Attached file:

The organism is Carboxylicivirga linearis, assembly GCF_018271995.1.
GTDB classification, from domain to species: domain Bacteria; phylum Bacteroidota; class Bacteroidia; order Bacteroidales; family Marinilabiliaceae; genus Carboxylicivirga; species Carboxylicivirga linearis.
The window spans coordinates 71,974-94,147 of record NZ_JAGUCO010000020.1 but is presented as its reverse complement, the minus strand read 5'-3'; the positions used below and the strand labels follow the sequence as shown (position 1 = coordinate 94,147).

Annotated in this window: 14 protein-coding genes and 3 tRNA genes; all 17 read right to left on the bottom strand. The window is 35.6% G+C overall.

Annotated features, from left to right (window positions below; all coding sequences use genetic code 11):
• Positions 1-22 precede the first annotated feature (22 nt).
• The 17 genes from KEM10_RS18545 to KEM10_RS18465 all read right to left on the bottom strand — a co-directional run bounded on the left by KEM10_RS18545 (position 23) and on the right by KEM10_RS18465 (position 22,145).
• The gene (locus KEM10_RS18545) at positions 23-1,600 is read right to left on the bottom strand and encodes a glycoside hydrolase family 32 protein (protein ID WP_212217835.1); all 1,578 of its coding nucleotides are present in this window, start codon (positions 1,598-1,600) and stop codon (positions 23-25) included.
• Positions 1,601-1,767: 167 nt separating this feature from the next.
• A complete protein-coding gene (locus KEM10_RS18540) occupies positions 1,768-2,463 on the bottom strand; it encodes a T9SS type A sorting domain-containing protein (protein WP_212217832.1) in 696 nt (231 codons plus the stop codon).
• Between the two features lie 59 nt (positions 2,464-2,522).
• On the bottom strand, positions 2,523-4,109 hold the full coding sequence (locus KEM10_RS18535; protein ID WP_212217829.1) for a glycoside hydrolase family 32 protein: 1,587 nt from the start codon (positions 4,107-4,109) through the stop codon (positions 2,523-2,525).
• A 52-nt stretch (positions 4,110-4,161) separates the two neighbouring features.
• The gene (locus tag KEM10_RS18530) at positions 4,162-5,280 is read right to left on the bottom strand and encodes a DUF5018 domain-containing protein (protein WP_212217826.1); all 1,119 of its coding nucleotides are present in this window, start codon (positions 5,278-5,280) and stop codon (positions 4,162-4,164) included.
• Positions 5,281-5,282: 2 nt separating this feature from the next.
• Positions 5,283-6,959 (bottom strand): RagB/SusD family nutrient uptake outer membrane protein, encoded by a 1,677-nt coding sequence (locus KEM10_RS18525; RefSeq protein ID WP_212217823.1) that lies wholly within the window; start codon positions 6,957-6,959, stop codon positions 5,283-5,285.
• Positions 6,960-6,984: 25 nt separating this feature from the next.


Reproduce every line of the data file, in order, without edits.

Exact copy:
The organism is Carboxylicivirga linearis, assembly GCF_018271995.1.
GTDB classification, from domain to species: domain Bacteria; phylum Bacteroidota; class Bacteroidia; order Bacteroidales; family Marinilabiliaceae; genus Carboxylicivirga; species Carboxylicivirga linearis.
The window spans coordinates 71,974-94,147 of record NZ_JAGUCO010000020.1 but is presented as its reverse complement, the minus strand read 5'-3'; the positions used below and the strand labels follow the sequence as shown (position 1 = coordinate 94,147).

Annotated in this window: 14 protein-coding genes and 3 tRNA genes; all 17 read right to left on the bottom strand. The window is 35.6% G+C overall.

Annotated features, from left to right (window positions below; all coding sequences use genetic code 11):
• Positions 1-22 precede the first annotated feature (22 nt).
• The 17 genes from KEM10_RS18545 to KEM10_RS18465 all read right to left on the bottom strand — a co-directional run bounded on the left by KEM10_RS18545 (position 23) and on the right by KEM10_RS18465 (position 22,145).
• The gene (locus KEM10_RS18545) at positions 23-1,600 is read right to left on the bottom strand and encodes a glycoside hydrolase family 32 protein (protein ID WP_212217835.1); all 1,578 of its coding nucleotides are present in this window, start codon (positions 1,598-1,600) and stop codon (positions 23-25) included.
• Positions 1,601-1,767: 167 nt separating this feature from the next.
• A complete protein-coding gene (locus KEM10_RS18540) occupies positions 1,768-2,463 on the bottom strand; it encodes a T9SS type A sorting domain-containing protein (protein WP_212217832.1) in 696 nt (231 codons plus the stop codon).
• Between the two features lie 59 nt (positions 2,464-2,522).
• On the bottom strand, positions 2,523-4,109 hold the full coding sequence (locus KEM10_RS18535; protein ID WP_212217829.1) for a glycoside hydrolase family 32 protein: 1,587 nt from the start codon (positions 4,107-4,109) through the stop codon (positions 2,523-2,525).
• A 52-nt stretch (positions 4,110-4,161) separates the two neighbouring features.
• The gene (locus tag KEM10_RS18530) at positions 4,162-5,280 is read right to left on the bottom strand and encodes a DUF5018 domain-containing protein (protein WP_212217826.1); all 1,119 of its coding nucleotides are present in this window, start codon (positions 5,278-5,280) and stop codon (positions 4,162-4,164) included.
• Positions 5,281-5,282: 2 nt separating this feature from the next.
• Positions 5,283-6,959 (bottom strand): RagB/SusD family nutrient uptake outer membrane protein, encoded by a 1,677-nt coding sequence (locus KEM10_RS18525; RefSeq protein ID WP_212217823.1) that lies wholly within the window; start codon positions 6,957-6,959, stop codon positions 5,283-5,285.
• Positions 6,960-6,984: 25 nt separating this feature from the next.